Massive cyberattacks from China? Report claims to expose secret 'Unit 61398.' (+video)
A new report claims to have found the exact origin of a campaign of massive cyberattacks against the US, Canada, and Britain. The building in Shanghai is linked to the Chinese military.
China’s military is the silent hand behind a major cyberespionage organization located in Shanghai and blamed for stealing titanic volumes of intellectual property from more than 100 companies worldwide during the past seven years, concludes a new report by a leading US cybersecurity firm.Skip to next paragraph
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The report, issued by Mandiant of Alexandria, Va., is unusual in the degree to which it points the finger directly at China's military. For years, researchers have chronicled an “advanced persistent threat” against Western cyber networks and hinted that Chinese actors were the likely culprits, not outsiders coopting Chinese computers. But the Mandiant report, “APT1: Exposing One of China’s Cyber Espionage Units,” pulls no punches.
“It is time to acknowledge the threat is originating in China, and we wanted to do our part to arm and prepare security professionals to combat that threat effectively,” the Mandiant report said. “Without establishing a solid connection to China, there will always be room for observers to dismiss APT [advanced persistent threat] actions as uncoordinated, solely criminal in nature, or peripheral to larger national security and global economic concerns.”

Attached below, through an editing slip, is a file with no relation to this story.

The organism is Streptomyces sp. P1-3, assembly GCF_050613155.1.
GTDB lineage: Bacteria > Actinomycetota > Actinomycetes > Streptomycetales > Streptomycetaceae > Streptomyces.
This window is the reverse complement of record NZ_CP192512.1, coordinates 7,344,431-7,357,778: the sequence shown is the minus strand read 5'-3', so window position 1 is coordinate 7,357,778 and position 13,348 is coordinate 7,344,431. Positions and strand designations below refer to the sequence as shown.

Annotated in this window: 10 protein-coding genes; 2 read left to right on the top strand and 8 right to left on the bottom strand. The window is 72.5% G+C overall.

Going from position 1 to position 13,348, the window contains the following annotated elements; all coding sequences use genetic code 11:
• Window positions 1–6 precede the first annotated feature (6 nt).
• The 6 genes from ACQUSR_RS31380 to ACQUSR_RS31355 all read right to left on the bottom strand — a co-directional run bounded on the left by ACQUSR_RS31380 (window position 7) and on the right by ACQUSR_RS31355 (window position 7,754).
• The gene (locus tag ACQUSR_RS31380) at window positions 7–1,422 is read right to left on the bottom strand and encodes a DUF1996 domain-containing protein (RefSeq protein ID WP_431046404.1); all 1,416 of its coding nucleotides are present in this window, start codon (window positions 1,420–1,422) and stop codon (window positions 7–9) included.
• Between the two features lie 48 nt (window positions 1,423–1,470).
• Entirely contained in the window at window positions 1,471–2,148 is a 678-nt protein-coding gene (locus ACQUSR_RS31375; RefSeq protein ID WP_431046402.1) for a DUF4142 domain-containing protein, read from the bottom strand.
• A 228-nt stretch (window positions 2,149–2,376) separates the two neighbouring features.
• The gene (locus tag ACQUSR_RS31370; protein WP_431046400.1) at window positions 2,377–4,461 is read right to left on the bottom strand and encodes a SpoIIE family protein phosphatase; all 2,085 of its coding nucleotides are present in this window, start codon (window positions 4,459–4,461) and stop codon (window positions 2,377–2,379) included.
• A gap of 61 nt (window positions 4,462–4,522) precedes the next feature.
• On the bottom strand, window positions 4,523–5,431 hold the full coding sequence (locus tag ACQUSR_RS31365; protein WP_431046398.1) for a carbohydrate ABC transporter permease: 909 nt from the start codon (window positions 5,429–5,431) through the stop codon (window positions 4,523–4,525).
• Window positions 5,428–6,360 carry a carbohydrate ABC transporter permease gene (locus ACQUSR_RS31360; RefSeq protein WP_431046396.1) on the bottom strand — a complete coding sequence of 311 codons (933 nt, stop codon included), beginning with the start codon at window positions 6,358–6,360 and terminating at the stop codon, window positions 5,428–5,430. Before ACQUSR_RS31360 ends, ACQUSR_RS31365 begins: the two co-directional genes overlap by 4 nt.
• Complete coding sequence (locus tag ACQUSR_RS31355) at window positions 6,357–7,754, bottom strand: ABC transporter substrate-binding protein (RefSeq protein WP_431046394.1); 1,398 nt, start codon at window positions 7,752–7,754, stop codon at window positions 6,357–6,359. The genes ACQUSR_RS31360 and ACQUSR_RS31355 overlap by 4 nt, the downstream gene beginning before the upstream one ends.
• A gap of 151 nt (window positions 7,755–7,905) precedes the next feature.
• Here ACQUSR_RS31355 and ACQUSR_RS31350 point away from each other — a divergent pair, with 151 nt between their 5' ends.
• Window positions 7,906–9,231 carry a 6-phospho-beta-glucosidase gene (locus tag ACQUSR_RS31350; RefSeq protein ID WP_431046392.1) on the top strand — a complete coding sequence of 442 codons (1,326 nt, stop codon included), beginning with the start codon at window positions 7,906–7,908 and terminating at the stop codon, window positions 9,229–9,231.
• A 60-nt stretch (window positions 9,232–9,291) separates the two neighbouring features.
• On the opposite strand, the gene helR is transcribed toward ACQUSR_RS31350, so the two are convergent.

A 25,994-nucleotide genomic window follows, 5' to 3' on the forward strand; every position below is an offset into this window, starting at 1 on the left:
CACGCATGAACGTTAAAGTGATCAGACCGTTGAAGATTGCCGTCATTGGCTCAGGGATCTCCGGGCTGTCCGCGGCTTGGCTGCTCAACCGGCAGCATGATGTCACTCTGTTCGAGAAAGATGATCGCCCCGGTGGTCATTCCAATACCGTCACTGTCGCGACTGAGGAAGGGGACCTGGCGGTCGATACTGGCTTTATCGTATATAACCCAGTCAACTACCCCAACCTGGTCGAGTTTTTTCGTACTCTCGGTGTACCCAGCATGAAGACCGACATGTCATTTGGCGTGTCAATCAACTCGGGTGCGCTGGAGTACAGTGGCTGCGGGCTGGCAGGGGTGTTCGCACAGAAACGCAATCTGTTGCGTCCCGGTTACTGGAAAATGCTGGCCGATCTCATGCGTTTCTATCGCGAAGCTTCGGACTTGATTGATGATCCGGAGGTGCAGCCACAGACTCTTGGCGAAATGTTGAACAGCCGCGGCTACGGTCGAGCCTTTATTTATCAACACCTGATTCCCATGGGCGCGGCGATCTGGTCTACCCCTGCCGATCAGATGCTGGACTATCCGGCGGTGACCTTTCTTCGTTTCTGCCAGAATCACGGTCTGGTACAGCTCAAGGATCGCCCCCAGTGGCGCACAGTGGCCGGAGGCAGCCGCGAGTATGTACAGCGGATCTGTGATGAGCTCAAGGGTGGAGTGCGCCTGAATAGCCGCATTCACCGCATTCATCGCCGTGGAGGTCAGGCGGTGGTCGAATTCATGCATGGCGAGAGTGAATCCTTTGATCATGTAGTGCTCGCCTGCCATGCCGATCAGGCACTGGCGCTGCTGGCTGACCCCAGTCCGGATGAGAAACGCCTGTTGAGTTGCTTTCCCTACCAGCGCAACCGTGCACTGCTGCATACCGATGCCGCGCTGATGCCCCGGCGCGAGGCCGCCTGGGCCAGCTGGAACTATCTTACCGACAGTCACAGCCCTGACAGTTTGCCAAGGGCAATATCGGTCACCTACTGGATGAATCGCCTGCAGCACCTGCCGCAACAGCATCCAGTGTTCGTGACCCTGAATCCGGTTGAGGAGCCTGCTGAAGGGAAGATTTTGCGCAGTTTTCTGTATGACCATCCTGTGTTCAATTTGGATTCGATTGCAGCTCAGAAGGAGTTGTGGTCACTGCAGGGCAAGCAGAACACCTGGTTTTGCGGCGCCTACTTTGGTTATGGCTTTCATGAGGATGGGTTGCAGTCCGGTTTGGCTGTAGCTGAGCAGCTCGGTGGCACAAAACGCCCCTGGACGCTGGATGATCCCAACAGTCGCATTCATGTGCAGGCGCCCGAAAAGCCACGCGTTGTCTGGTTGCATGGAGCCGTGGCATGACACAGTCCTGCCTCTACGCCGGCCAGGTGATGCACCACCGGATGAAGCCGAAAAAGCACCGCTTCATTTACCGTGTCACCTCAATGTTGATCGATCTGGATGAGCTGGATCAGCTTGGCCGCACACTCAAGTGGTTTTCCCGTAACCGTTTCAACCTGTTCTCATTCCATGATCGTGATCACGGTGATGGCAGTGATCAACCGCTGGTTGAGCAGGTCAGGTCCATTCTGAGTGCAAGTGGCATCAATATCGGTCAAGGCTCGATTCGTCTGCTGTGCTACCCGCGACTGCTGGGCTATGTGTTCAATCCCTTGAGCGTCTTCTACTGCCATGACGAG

Mandiant says it observed a group it dubbed “APT1” first infiltrating, then stealing data from computer networks of at least 141 companies spanning 20 major industries. Of the targeted companies, 115 were in the US, seven in Canada and Britain, and 17 of 19 others also conducting their business in English.
Targeted for theft were “broad categories of intellectual property, including technology blueprints, proprietary manufacturing processes, test results, business plans, pricing documents, partnership agreements, and emails and contact lists from victim organizations’ leadership.”
At just one company, Mandiant researchers discovered 6.5 terabytes of data were stolen over a 10 month period – all exfiltrated back to computers identified in the same block in Shanghai – where the Chinese military’s cyberespionage unit is located. Sometimes data was seen being stolen from dozens of victims at once, Mandiant reported.
APT1 generally established access through spear-phishing – the ploy of sending to someone in a targeted company an e-mail that is designed to look legitimate but carries malware in an attachment. Once they gained access to a system, the cyberspies periodically revisited the victim’s network over several months or years.